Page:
Retirement Income

Fri, 17 Nov, 2017Danielle McCarthy

When your partner’s health becomes too much to handle

When your partner’s health becomes too much to handle

As we age, health can become a serious issue in a relationship. Start by remembering these few basic tips.

1. Don't pretend that nothing has changed

There’s no denying that your new reality is strange at best – and terrifying at worst. So you cannot go on pretending that things are as they have always been. You both need to be realistic about your new situation and make plans accordingly. Give yourself permission to feel anger, sadness, frustration or any other emotion you want.

2. Maintain some balance in the relationship

When one partner is caring for the other, any sense of balance in the relationship can go straight out the window. It is important that the your still maintain some of their role in the relationship. You may not want to burden a sick person with your daily struggles or larger issues (like depression or anxiety) but you still need to be able to talk to them – and they to listen in return. Emotional closeness remains important even when a physical relationship has diminished.

3. Try not to become isolated

It’s too easy to retreat from the world when your partner becomes sick (especially if they are housebound). You don't want to bore others with your constant talk of illness or you feel that you are physically unable to get out and about. Isolation is proven to lead to depression and other health issues, so make a concerted effort to stay connected to the outside world.

4. Don't neglect your own health

When you are constantly dealing with the health issues of your partner, it is very easy to let your own health slide. Genuine problems might not seem so serious when compared to your partner’s illness or you might just be tired of dealing with doctors. You need to preserve your own health, regardless of how your partner is feeling.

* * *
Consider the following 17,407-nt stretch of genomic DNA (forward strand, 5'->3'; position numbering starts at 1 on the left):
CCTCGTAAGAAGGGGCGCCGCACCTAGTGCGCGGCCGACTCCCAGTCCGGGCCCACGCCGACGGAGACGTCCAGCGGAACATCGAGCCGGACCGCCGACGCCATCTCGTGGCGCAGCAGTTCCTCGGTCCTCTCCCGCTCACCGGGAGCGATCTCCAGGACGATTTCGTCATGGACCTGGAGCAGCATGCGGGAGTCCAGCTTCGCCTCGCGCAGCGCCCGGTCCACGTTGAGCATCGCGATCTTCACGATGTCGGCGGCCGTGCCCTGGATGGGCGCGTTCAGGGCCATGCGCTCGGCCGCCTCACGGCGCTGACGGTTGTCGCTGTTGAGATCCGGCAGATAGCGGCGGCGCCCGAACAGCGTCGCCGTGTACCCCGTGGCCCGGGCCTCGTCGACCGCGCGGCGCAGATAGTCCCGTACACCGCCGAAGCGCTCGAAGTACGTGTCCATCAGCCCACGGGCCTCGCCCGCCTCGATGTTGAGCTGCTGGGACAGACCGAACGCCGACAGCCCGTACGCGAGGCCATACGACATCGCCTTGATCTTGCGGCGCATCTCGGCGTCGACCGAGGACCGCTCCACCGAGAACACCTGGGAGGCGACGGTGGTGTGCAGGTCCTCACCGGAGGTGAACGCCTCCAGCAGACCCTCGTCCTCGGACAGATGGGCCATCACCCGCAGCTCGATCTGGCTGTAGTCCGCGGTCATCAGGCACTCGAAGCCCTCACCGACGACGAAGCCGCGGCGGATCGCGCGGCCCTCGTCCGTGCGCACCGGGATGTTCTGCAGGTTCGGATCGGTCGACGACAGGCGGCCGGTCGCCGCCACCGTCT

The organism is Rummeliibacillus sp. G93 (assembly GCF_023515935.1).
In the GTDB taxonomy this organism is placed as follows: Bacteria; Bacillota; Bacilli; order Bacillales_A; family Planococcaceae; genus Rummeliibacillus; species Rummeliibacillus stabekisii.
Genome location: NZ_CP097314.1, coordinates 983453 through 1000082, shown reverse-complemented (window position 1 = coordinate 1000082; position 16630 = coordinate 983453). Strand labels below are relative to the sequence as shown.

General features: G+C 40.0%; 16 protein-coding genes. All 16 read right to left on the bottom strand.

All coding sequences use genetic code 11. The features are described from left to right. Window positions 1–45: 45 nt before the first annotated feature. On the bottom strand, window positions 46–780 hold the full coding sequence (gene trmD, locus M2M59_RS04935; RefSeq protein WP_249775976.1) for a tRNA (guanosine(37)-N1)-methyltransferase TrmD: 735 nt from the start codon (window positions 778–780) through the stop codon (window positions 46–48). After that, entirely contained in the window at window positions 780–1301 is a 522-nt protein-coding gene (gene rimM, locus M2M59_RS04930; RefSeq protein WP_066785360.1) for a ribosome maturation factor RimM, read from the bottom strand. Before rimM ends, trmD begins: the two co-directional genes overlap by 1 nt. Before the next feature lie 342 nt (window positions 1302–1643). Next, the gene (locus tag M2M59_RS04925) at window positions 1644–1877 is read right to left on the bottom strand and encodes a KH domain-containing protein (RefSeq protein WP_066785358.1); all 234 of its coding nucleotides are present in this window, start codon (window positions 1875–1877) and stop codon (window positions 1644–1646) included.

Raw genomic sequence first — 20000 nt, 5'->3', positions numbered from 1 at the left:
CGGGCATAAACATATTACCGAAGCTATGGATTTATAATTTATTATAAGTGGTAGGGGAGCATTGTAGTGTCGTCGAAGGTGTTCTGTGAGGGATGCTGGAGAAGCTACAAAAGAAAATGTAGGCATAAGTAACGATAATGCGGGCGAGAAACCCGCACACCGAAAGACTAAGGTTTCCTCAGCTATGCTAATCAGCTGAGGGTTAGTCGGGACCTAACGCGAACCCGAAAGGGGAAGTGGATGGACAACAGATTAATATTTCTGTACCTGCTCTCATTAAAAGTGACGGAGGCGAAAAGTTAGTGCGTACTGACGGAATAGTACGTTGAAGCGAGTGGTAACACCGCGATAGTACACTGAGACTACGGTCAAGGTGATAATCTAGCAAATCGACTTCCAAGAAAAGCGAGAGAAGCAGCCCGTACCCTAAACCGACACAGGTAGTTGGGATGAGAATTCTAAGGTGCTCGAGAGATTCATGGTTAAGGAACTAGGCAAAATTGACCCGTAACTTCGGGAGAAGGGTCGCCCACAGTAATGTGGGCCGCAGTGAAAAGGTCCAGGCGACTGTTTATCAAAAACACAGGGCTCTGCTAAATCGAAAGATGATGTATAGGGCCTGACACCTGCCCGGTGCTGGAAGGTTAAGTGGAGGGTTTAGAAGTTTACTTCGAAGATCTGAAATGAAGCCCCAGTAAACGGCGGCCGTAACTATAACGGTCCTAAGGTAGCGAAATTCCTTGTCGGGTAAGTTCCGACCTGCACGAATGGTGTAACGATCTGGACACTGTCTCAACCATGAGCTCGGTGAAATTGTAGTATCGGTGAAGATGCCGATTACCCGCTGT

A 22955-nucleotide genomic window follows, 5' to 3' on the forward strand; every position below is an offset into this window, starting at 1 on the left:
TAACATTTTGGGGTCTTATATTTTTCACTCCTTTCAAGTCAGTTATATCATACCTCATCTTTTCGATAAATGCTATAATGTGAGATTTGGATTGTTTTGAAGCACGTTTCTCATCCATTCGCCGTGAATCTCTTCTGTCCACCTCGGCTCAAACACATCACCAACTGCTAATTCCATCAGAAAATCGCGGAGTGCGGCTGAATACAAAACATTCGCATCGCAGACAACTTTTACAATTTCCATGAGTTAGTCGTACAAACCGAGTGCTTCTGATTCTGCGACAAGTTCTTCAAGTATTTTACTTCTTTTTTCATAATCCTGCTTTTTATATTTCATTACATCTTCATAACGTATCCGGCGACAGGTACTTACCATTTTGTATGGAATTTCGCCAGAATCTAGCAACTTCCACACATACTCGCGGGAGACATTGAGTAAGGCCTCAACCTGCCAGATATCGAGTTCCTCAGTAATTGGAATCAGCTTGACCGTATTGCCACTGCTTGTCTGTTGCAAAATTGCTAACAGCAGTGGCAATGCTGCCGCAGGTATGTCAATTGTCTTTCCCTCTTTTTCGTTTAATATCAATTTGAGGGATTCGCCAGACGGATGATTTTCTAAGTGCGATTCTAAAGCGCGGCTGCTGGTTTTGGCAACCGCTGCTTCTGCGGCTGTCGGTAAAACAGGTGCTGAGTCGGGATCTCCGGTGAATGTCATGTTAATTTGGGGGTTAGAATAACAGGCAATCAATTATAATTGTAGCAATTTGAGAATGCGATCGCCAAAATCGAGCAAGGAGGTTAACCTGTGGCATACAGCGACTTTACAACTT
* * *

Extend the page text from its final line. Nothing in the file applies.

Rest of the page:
5. Don't be afraid to ask for help

You don’t have to face this alone. Help is out there if you are willing to ask. You can reach out to family members or close friends, or look for more professional help from the government or private services. Feeling that you are solely responsible for the health of your partner can be scary and isolating, so do both of you a favour and share the load.

6. Do things for yourself

Make time for you – get outside and go for a walk, attend yoga classes, catch up with friends. Caring for another person is physically and emotionally draining, so you need to take some time out for yourself and do things that you enjoy. Don't feel guilty that your partner cannot join you. You are still an important person who deserves to be happy.

Any advice contained in this communication is general advice only. None of the information provided is, or should be considered to be, personal financial advice.